(Bloomberg) --

Singapore delivered a second stimulus package of S$48 billion ($33 billion) to fight the coronavirus outbreak, drawing on national reserves for the first time since the global financial crisis to support an economy heading for recession.

The additional spending will push up the government’s virus-related relief to almost S$55 billion, or 11% of gross domestic product, Finance Minister Heng Swee Keat said in a speech in Parliament Thursday.

“This extraordinary situation calls for extraordinary measures,” Heng said.

The stimulus package comes just five weeks after Heng’s annual budget, which allocated S$6.4 billion for health care and support to businesses and households hurt by the virus outbreak. The economy’s outlook has deteriorated substantially since then, with the government earlier Thursday downgrading its growth projections for this year to a contraction of 1% to 4%.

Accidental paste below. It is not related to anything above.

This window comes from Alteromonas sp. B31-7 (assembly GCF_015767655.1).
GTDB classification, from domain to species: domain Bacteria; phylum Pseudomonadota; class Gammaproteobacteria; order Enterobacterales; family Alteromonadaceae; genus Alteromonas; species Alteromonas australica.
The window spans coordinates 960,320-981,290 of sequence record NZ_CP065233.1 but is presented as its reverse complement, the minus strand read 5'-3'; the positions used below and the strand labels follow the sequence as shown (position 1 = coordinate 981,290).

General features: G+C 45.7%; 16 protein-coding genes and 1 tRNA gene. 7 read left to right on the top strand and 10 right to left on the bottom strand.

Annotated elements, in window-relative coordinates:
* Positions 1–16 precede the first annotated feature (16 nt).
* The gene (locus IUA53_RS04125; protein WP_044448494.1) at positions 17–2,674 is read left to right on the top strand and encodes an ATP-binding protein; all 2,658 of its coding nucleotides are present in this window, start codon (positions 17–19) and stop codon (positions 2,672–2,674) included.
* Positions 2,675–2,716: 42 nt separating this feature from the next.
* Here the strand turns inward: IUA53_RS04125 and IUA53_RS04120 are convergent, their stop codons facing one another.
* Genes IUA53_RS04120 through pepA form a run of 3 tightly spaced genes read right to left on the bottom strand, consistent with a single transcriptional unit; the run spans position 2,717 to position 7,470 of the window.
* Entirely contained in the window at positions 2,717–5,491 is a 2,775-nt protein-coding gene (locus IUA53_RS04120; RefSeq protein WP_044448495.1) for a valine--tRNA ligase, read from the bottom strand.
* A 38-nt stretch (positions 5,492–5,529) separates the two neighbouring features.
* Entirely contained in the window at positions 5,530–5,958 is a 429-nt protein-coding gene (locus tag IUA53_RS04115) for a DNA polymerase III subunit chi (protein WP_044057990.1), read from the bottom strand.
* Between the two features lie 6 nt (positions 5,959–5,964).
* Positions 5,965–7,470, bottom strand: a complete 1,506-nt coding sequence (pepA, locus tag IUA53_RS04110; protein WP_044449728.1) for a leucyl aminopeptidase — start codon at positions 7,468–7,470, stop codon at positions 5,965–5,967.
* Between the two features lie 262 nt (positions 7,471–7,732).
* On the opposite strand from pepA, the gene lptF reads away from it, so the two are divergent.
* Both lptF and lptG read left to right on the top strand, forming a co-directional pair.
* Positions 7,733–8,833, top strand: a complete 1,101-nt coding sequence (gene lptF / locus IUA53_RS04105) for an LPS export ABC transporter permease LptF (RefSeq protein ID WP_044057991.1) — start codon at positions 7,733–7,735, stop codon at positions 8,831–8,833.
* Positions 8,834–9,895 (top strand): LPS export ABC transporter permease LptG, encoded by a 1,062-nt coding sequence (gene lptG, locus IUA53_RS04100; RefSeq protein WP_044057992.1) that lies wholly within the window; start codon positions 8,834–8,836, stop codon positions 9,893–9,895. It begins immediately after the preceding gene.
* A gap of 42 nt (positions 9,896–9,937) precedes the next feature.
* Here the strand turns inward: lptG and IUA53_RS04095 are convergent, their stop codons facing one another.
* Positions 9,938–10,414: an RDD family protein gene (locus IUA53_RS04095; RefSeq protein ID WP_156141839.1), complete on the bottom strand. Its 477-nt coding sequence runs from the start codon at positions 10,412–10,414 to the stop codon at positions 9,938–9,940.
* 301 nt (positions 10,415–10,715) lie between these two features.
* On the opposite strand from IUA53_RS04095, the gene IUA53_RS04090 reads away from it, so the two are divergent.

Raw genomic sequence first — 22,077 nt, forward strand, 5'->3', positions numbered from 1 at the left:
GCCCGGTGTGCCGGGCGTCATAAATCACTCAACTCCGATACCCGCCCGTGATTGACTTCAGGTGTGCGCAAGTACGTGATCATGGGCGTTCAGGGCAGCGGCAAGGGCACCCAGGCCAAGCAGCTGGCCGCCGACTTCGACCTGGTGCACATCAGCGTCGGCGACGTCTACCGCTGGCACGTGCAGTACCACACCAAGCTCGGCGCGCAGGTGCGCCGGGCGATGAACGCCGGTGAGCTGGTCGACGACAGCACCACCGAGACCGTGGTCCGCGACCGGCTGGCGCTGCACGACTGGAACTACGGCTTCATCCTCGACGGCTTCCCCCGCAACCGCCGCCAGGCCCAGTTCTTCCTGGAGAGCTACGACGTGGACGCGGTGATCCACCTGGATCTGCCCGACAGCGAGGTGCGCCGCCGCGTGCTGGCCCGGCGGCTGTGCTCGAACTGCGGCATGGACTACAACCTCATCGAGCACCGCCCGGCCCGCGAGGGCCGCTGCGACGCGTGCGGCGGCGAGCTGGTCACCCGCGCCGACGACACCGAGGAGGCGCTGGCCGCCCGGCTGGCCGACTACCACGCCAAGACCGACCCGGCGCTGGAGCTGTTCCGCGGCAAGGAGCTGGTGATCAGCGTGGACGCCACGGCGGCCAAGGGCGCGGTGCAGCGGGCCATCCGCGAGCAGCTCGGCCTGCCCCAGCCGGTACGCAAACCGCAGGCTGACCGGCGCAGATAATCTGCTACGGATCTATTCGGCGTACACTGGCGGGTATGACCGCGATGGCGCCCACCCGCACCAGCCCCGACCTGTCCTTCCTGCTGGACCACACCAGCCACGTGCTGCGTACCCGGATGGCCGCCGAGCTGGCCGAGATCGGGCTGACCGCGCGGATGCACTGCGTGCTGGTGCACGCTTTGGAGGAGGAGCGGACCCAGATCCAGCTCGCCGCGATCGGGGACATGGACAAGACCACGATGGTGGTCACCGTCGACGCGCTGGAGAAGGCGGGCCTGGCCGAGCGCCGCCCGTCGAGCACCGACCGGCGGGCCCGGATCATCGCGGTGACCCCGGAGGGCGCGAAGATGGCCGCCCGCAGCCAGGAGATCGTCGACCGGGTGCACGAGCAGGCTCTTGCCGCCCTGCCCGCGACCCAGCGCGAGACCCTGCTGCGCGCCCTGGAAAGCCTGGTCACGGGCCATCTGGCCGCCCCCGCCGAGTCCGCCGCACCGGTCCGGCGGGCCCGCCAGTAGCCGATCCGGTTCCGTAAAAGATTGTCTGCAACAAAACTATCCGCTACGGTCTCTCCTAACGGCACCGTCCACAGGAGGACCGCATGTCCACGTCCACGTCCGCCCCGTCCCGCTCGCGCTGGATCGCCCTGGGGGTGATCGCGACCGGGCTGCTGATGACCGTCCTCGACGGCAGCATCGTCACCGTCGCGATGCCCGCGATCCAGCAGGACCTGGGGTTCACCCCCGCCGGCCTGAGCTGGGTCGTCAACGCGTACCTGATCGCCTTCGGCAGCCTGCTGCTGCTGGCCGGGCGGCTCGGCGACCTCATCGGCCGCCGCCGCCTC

“We are facing an unprecedented crisis of a highly complex nature,” Heng said. “In economic terms alone, this will likely be the worst economic contraction since independence.”

Singapore’s export-reliant economy is coming under strain as the virus disrupts supply chains and travel. Shutdowns in key trading partners, like Malaysia, have choked off labor and food supplies.

The government last tapped its reserves in 2009 when the economy faced a recession during the global financial crisis. The government delivered a S$20.5 billion stimulus package at the time, and drew down reserves by S$4.9 billion.

Under the constitution, the president must approve the use of reserves. In a statement to Parliament on Thursday, President Halima Yacob said she supports the drawing down of past reserves under current conditions.

“We need to do our utmost to help our businesses and people quickly,” she said in the statement. “It is a matter of survival.”

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